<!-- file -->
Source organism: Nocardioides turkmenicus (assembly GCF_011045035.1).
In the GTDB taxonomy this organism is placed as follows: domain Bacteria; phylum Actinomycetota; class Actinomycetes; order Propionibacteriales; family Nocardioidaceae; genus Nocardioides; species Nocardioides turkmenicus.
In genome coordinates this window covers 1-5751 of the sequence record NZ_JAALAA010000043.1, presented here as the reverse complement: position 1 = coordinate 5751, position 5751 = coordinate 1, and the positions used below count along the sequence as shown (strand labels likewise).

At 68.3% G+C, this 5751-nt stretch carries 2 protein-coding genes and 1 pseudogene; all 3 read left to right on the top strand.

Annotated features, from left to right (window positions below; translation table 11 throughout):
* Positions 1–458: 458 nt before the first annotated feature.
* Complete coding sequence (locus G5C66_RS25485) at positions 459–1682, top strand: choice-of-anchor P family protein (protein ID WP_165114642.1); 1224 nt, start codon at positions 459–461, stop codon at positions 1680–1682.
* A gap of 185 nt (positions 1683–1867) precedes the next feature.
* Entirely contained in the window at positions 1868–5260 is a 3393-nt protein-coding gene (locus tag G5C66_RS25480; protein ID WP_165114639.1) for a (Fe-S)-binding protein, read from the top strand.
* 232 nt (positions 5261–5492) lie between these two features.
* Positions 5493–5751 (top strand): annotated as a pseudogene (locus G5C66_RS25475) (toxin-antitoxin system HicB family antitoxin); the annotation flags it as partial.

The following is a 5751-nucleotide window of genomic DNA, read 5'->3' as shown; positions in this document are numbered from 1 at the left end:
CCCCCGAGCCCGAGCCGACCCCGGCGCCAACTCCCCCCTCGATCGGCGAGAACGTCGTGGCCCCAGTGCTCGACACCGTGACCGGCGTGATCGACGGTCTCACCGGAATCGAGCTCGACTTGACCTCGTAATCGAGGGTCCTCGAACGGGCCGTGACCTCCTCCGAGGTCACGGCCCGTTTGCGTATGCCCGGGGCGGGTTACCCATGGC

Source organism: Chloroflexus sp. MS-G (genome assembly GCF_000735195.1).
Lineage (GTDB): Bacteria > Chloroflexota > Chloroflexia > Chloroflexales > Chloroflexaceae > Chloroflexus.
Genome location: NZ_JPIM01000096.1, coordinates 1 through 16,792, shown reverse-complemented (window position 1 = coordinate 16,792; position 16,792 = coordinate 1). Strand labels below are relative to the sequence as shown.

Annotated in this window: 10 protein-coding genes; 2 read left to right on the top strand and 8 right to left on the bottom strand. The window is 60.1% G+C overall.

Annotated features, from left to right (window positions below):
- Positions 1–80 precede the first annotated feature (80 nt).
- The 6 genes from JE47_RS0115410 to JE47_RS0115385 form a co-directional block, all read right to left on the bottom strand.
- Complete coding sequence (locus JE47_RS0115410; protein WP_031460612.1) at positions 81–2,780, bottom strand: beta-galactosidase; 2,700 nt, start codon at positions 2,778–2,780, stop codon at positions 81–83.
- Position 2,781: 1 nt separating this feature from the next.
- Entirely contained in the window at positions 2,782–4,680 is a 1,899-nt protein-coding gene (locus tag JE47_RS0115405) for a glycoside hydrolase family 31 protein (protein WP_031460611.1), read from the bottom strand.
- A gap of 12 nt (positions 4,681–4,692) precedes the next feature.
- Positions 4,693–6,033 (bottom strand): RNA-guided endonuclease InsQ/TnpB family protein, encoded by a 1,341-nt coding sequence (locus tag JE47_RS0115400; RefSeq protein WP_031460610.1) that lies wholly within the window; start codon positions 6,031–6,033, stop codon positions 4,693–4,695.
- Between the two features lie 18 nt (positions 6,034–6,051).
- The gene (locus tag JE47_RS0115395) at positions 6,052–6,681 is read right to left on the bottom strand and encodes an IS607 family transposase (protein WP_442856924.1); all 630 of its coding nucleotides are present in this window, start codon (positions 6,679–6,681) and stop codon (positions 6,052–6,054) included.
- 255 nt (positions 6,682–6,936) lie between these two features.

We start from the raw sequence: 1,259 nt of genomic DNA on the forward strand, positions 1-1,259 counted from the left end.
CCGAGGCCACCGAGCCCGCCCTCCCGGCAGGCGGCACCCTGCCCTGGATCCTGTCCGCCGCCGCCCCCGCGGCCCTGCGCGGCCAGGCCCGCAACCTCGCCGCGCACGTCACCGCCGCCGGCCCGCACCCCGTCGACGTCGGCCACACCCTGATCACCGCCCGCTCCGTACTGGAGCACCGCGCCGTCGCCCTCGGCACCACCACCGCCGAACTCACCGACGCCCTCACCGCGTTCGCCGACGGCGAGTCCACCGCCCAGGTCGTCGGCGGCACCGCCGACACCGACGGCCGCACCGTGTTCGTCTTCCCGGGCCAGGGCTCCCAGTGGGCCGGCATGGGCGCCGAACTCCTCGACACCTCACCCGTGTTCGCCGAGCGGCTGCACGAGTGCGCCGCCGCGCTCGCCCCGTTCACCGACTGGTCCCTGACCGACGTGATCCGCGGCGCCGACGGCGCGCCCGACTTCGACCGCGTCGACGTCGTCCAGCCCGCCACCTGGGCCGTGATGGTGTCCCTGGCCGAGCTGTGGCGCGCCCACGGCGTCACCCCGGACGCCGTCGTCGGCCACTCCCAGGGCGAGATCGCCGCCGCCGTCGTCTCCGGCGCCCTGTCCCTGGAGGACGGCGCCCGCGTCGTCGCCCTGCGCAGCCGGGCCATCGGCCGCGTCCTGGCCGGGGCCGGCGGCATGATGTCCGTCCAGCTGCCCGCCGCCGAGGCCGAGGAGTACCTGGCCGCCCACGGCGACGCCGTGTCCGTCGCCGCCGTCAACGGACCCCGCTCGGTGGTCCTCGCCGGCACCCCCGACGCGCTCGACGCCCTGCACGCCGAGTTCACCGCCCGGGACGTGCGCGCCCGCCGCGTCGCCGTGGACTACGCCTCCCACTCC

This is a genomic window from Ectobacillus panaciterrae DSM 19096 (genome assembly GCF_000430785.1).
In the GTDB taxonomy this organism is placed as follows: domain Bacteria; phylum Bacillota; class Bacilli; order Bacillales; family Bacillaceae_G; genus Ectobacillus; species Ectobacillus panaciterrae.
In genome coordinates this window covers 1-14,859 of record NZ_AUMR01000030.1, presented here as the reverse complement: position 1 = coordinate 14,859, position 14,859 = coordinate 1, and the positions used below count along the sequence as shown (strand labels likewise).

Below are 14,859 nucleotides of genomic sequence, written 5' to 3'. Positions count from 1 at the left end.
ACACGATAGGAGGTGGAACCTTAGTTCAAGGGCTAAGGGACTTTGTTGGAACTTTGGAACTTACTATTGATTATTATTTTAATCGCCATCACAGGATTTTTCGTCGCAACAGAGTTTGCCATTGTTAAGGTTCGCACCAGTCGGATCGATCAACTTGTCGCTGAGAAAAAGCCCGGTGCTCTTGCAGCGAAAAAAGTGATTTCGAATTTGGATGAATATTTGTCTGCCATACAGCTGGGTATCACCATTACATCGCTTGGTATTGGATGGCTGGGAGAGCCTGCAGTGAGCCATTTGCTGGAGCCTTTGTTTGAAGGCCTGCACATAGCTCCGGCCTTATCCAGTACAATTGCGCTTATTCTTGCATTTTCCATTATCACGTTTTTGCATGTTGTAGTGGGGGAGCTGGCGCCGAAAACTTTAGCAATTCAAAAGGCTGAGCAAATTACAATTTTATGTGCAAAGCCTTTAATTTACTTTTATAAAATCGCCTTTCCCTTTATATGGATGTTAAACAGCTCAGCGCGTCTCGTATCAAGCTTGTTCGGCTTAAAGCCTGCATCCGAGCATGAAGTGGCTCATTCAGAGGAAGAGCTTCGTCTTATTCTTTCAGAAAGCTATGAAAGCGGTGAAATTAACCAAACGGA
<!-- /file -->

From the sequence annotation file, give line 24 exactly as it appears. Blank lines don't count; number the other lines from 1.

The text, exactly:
- A gap of 12 nt (positions 4,681–4,692) precedes the next feature.